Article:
Re: Abs in the denominator

*To*: mathgroup at smc.vnet.net*Subject*: [mg128566] Re: Abs in the denominator*From*: David Bailey <dave at removedbailey.co.uk>*Date*: Sun, 4 Nov 2012 20:11:32 -0500 (EST)*Delivered-to*: l-mathgroup@mail-archive0.wolfram.com*Delivered-to*: l-mathgroup@wolfram.com*Delivered-to*: mathgroup-newout@smc.vnet.net*Delivered-to*: mathgroup-newsend@smc.vnet.net*References*: <k6vj61$6b4$1@smc.vnet.net>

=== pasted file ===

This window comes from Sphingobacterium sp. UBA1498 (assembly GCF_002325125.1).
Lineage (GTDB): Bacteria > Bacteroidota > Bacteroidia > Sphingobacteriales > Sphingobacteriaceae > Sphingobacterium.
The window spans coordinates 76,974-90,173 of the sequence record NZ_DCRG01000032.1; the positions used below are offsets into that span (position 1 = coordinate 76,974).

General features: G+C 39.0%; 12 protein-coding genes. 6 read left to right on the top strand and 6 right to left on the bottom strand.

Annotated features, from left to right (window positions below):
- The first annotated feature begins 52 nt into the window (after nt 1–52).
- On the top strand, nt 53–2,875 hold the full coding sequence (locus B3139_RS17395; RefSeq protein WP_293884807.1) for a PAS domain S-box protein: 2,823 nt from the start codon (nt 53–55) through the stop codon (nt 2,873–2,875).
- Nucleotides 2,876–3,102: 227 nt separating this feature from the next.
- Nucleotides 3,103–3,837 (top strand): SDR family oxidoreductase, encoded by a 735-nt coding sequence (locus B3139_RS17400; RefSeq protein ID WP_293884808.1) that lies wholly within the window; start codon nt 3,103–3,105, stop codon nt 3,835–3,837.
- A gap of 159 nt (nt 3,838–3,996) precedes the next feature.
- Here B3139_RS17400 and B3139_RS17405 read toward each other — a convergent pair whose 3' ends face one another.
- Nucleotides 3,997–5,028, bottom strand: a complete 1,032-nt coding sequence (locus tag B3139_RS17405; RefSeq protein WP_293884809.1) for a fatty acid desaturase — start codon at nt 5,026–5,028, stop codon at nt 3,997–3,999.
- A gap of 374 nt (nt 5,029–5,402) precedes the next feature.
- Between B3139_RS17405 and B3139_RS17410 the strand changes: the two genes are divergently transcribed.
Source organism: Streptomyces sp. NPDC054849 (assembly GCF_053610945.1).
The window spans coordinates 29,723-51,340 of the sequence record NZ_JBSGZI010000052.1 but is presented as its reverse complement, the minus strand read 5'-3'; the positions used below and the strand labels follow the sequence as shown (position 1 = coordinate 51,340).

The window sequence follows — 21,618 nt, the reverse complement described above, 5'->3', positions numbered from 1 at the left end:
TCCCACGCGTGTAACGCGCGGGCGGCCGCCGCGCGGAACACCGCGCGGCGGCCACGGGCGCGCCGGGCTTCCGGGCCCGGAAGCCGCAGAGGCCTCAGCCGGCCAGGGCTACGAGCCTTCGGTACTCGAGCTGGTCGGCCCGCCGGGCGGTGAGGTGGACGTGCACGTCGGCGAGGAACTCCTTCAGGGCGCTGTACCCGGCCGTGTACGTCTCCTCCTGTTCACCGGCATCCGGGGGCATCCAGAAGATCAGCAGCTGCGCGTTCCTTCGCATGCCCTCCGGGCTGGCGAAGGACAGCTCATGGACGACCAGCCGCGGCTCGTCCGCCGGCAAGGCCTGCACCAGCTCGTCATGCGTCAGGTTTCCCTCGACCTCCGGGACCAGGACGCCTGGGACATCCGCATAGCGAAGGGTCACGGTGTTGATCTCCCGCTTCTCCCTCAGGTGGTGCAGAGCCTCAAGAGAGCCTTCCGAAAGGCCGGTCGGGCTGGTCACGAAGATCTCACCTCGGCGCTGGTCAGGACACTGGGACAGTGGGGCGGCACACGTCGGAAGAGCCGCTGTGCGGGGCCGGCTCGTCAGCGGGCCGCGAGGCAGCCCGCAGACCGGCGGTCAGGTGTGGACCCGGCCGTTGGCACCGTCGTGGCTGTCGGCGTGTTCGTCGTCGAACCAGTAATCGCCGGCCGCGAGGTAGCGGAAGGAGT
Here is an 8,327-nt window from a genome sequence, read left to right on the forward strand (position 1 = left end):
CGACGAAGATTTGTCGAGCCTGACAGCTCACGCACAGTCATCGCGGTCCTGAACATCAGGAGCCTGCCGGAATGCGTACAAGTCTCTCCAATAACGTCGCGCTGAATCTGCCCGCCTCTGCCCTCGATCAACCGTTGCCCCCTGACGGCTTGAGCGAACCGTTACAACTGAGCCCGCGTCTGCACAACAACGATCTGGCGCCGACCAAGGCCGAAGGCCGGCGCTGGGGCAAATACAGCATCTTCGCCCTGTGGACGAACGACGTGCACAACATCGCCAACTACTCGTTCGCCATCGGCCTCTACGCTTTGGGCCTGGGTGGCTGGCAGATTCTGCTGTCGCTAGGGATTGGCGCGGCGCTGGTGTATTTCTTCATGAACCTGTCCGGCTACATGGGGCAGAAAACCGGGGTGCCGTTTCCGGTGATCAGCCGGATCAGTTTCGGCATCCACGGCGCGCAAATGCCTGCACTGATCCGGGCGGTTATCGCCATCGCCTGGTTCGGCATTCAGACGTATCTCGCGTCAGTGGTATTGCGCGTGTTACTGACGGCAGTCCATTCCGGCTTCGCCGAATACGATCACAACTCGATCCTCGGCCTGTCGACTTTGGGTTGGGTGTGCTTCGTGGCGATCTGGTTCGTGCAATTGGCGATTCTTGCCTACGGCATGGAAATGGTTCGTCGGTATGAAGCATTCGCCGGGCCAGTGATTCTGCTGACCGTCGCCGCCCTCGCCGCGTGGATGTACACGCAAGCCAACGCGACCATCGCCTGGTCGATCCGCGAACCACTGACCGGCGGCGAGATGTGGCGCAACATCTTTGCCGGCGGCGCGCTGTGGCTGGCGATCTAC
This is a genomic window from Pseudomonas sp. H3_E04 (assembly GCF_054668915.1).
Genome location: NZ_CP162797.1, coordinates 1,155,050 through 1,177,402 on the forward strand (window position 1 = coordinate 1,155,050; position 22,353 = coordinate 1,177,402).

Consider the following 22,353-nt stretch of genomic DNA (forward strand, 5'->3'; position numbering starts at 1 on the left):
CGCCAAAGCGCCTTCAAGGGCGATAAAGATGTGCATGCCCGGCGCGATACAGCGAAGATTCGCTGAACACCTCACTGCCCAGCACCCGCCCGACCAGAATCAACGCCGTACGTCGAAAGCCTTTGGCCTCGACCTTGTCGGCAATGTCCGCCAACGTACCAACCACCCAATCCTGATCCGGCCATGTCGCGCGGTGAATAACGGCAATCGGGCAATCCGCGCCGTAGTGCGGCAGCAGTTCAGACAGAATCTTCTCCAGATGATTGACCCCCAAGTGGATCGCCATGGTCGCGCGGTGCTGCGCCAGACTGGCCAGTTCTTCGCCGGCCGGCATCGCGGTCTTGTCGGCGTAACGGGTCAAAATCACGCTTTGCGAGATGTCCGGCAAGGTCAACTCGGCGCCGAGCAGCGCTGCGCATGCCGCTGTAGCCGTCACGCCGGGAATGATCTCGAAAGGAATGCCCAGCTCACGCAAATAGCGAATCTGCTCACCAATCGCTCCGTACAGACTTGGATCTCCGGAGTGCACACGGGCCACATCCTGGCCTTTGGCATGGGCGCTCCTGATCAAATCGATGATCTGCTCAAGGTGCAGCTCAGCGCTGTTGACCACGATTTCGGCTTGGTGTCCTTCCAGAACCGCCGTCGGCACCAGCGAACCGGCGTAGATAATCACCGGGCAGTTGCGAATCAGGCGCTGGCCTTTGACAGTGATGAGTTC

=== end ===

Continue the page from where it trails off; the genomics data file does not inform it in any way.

On 02/11/2012 04:45, Dieter Ernst wrote: > Hello > > I have an expression with Abs applied to the entire denominator: > > 0.5/Abs[(C * R * omega)/(-1 + C * L * omega^2)] > > (Just as an example, the function in Abs could also be another one). How can I transform it to an expression with Abs wrapping the entire Fraction, such as: > Abs[0.5/((C * R * omega)/(-1 + C * L * omega^2))] > > ... and then to: > Abs[(0.5 * (-1 + C * L * omega^2) / (C * R * omega)]] > You can always transform an expression using a transformation, but the onus is then on you to ensure that the transformation is sound: expr= 0.5/Abs[(C * R * omega)/(-1 + C * L * omega^2)] expr/. (num_/;num>0)/Abs[x_] -> Abs[num/x] However, it would seem that Mathematica automatically extracts the factor of 0.5 from Abs. You can only avoid this by using HoldForm to protect the structure of the expression: expr/. (num_/;num>0)/Abs[x_] :> Abs[HoldForm[num]/x] However, beware, this expression is for display only - the HoldForm embedded in the result prevents it being used directly in further calculations. David Bailey http://www.dbaileyconsultancy.co.uk